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Department of Anthropology

Lorre Smith, Bibliographer

I. General Purpose

The University Libraries' collections in anthropology support an undergraduate degree program, a graduate program to the Ph.D. level, and faculty research. The collections also support coursework and faculty for undergraduate and graduate work in Latin American and Caribbean studies, women's studies, linguistics, Asian studies, Africana studies, human biology, and public health.

Materials are collected in all four subfields of anthropology: ethnology, biological anthropology, archaeology, and anthropological linguistics. The department also has topical interests in human demography, human ecology, cultural influences on medical care and public health, historical archaeology, ethnohistory, and quantitative methods. Materials on American Indian languages are generally selected by the Anthropology Bibliographer; materials on other languages are generally selected by the Linguistics Bibliographer.

II. Subject and Language Modifiers

Languages: English is the primary language of the collection, although Spanish language materials on Mesoamerica are acquired in depth. Materials of outstanding importance are collected in major Western European languages.

Geographical Areas: The major foci of departmental research are on northeastern North American and Mesoamerica. Materials on other areas of the world are acquired on a selective basis if they are of theoretical or methodological interest, with Oceania and Australia having the least priority.

Chronological Periods: No chronological period is excluded, although materials on paleoanthropology and fossil man are acquired more selectively than are other materials.

III. Description of Materials Collected

Types of Materials Collected: Monographs and serials form the bulk of the anthropology collection; monographs are relatively more important to anthropology than they are to many other social science disciplines. Monographic series published by university departments and museums are particularly important for anthropological research. Information in electronic formats is acquired upon demand and as funding permits. Ethnographic and other videotapes are acquired upon demand.

Dissertations are acquired upon demand when they deal with subjects of major departmental research interest.

Newsletters may be acquired, but they are bound and retained on a very selective basis.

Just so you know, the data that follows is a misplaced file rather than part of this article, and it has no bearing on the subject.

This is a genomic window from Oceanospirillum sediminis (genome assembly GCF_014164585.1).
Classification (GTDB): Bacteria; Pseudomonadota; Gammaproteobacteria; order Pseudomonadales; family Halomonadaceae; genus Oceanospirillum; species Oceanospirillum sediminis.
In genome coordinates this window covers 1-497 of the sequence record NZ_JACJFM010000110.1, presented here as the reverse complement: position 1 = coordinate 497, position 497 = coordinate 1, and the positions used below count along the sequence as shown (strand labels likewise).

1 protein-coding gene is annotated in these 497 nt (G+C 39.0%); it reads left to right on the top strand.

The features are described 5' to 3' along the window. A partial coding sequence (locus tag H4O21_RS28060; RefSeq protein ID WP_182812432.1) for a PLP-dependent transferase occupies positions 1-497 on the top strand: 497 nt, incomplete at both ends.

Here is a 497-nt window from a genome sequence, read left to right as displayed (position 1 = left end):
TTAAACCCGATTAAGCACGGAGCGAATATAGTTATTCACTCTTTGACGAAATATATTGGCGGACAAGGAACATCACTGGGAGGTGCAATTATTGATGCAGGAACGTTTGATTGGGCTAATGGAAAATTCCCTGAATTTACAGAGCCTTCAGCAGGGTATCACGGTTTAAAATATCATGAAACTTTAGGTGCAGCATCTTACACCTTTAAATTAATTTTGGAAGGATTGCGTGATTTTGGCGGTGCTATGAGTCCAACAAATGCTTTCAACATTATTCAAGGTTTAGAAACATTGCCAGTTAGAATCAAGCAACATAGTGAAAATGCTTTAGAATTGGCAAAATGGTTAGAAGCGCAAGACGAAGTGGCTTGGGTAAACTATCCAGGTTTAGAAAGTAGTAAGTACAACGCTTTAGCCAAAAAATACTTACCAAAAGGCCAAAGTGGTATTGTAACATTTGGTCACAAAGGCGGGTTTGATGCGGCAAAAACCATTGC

Government documents, particularly those published by national and state museums (e.g. the Smithsonian Institution, the National Museum of Man in Canada, etc.), are of great importance to anthropology. Most U.S. government documents of interest to anthropology are acquired by the Government Documents Bibliographer.

The major abstracting and indexing services, bibliographies, dictionaries, etc., of interest to anthropology are housed in the reference area in accordance with the Reference collection policy statement. Of particular importance to anthropology are the catalogs of libraries which hold significant anthropological collections, such as that of the Tozzer Library at Harvard University.

Types of Materials Excluded: The only types of materials specifically excluded are basic textbooks and article preprints. Collections of previously published articles are acquired only on a very selective basis.

IV. Subject and Collection Levels [Collection Level Descriptions]

Ethnology and ArchaeologyInstructional Support Level, Advanced
Theory and methodology Research Level
Ethnographies and site reports Instructional Support Level, Advanced
Mesoamerica Research Level
Northeastern North America Research Level
Rest of North America Instructional Support Level, Advanced
Other Areas Basic Information Level, Advanced
Biological AnthropologyBasic Information Level, Advanced
Materials on the fossil record
and non-human primates
Basic Information Level, Advanced
Materials on the human skeleton,
living human populations, genetics,
evolution, growth and development,
body composition and adaptation
Instructional Support Level, Advanced
Anthropological LinguisticsInstructional Support Level, Advanced

V. Other Significant Collections and Resource Sharing

As noted above, linguistics materials other than those which clearly deal with anthropological linguistics and Native American languages are selected by the Linguistics Bibliographer. Other collection overlaps are with history (specifically historical archaeology and ethnohistory), art (primitive art and decorative art/material culture aspects of historical archaeology), biology (human biology), and the area studies programs (particularly Latin American and Caribbean Studies). In addition, the University Libraries' collection is complemented by the strong collections in Northeastern anthropology and archaeology at the New York State Library, the medical collection at Albany Medical College, and the public health and epidemiology collections at the Wadsworth Library of the New York State Department of Health.

January 2008

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